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A discretization attack [pdf] (cr.yp.to)
78 points by Kubuxu 37 days ago | hide | past | favorite | 14 comments



Once again, a reminder that for more than a decade, we've been living in a djb monoculture. I fear the day djb is retired (or compromised .... hopefully that hasn't yet happened).


If it brings you some relief, he's a teacher for multiple universities (at the very least one in Chicago and one in Eindhoven). He's passing on his knowledge in this way as well.


This paper is surprisingly accessibly written given the complexities involved and depth of expertise of the author, DJB, who has made great contributions to many fields.

Unfortunately nearly all decision making processes are vulnerable to this kind of attack: processes are never clear, selection criteria always up for debate, and generally people pick a special option to present preferentially.

This generally just leads to suboptimal decision making - we're lucky to have DJB's focus here to improve this one.


I've said it elsewhere, but...

If I were carrying out this attack against NIST, and it had failed up to now (i.e. they chose 'wrong' from my perspective), my next step would surely be to publish something which calls into question the conclusion they came to. This would cause everyone involved to start second guessing, loose confidence in the process, and make it easier to re-mount the attack either now, or in the future.

N.b. I assume this document has been written in good faith and with the best of intentions. It's just hard not to see some contradictions mixed up in there.


"We're susceptible to process attacks" plus "pointing it out might be an attack on the process" is much much better than not being aware of attacks on the process.

Supposing this is DJB attacking the process, well, the other participants can simply find the fly in his ointment, point it out, and stop the attack. It's hard to argue that DJB's paper doesn't represent progress then since we can both, reason about its claims and reason about it being an instance of an attack on the process, whereas prior to this we weren't seriously considering attacks on the process at all.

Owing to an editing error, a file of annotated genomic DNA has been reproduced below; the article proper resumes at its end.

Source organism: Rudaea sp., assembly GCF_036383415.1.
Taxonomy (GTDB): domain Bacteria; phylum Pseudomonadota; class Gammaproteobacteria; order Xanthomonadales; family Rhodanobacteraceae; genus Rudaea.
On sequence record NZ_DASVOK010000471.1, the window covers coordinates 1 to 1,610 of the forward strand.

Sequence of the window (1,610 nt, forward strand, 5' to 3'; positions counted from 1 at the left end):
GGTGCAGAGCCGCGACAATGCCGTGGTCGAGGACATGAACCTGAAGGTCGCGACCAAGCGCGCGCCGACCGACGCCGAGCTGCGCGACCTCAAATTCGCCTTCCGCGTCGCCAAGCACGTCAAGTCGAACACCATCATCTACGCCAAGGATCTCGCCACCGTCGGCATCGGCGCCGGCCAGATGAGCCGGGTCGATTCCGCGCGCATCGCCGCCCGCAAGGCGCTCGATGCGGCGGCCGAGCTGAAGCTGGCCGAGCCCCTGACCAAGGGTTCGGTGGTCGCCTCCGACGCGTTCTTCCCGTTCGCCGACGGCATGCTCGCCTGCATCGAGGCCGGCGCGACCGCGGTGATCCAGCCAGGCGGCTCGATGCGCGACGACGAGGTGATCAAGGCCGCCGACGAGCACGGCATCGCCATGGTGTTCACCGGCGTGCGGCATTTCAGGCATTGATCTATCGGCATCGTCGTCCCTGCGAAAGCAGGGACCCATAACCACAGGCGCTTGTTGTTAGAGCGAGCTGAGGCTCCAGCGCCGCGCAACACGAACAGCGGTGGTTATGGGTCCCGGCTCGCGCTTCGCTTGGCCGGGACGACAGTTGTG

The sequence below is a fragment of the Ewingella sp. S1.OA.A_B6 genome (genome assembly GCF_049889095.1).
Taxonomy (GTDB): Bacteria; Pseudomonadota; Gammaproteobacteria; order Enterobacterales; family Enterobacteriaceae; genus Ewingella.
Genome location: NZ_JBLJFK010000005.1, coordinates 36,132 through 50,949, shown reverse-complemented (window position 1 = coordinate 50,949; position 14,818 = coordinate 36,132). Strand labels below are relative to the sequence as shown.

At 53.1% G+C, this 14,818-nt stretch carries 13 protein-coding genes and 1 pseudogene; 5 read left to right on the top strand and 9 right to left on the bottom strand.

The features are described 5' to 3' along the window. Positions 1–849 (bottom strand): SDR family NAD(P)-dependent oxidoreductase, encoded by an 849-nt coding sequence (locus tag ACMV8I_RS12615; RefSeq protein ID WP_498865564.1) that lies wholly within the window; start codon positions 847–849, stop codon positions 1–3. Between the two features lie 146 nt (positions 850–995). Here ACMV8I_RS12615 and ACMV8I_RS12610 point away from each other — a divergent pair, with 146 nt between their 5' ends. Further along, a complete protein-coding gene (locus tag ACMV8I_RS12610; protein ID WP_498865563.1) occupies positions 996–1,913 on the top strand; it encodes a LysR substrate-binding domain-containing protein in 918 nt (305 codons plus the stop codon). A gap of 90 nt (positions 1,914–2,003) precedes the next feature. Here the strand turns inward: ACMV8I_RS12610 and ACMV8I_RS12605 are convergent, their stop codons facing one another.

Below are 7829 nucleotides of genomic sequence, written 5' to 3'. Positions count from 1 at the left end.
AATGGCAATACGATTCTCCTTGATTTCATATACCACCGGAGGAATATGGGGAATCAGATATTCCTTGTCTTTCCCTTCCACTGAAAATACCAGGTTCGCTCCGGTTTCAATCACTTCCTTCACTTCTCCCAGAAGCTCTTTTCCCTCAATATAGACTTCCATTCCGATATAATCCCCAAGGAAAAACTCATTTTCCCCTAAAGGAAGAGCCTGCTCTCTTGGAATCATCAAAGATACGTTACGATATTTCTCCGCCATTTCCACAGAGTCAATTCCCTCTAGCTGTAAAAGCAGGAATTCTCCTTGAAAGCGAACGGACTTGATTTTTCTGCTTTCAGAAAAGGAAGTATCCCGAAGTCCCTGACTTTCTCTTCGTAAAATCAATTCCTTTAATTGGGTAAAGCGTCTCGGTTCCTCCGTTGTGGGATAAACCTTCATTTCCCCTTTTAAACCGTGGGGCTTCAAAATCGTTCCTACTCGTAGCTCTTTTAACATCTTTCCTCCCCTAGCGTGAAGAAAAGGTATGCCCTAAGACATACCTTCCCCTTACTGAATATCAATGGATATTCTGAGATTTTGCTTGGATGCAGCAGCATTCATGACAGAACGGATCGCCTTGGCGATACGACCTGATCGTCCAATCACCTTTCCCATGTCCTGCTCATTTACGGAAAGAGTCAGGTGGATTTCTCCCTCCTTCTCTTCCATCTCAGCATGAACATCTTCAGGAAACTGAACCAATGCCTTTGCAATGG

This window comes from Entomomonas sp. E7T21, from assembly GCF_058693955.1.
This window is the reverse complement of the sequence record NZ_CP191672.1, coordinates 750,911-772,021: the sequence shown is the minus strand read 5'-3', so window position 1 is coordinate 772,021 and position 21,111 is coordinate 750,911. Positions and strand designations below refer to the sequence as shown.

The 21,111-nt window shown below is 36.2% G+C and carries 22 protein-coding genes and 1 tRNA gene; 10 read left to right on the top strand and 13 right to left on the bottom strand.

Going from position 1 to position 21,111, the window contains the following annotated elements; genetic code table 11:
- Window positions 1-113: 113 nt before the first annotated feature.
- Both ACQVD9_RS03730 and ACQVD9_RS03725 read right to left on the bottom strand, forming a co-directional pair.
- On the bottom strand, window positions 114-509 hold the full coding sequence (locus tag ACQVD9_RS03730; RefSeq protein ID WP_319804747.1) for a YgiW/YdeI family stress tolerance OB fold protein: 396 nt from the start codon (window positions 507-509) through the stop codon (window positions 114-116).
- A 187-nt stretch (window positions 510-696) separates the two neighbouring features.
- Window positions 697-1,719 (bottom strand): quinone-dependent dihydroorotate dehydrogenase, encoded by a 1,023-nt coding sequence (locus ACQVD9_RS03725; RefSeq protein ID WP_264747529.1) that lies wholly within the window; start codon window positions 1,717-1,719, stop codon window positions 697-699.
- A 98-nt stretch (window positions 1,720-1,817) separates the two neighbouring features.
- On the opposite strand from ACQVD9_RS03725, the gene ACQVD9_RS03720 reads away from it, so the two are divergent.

Interesting... Attacking the standards process. Poor NIST, besieged on all sides. They should just give up on cryptography, they are fatally compromised by their connection to NSA.


This is another reason it's entirely reasonable for people to be concerned about social attacks on software design pipelines (e.g. entryists making social demands on software developers). That sort of thing detracts from serious engineering concerns and can provide cover for weakening or undermining a standard.


One could suggest they were under attack, even breached, but their refusal to reveal details of their analysis suggests a worse conclusion.


Again. Stop us if you've heard this before.

https://www.math.columbia.edu/~woit/wordpress/?p=7045


Very interesting. But one part confuses me. It claims NIST was manipulated via discretization to favor Kyber over NTRU. But when I look at Figure 4.5 (which hasn't been discretized), it seems to say that Kyber is in fact better. Draw a line connecting the Kyber points (open red squares) and a line connecting the NTRU points (solid green circles). The Kyber line is slightly more up and the the left (better).


For perhaps some background behind this paperthere's some lively official discussion here [0] by many participants after the round 3 candidates were announced.

[0] https://groups.google.com/a/list.nist.gov/forum/m/#!forum/pq...



Excellent paper. Aside from the main points, I notice that the key phrase "category theory" is in the abstract, to aid indexing, but there's no category theory here. I don't think djb's unaware of abstract algebra, so I wonder why he chose this otherwise-irrelevant phrase for indexing.


It's not only in the abstract - "category" occurs all over the document. Possibly he's poking fun at category theory/theorists.




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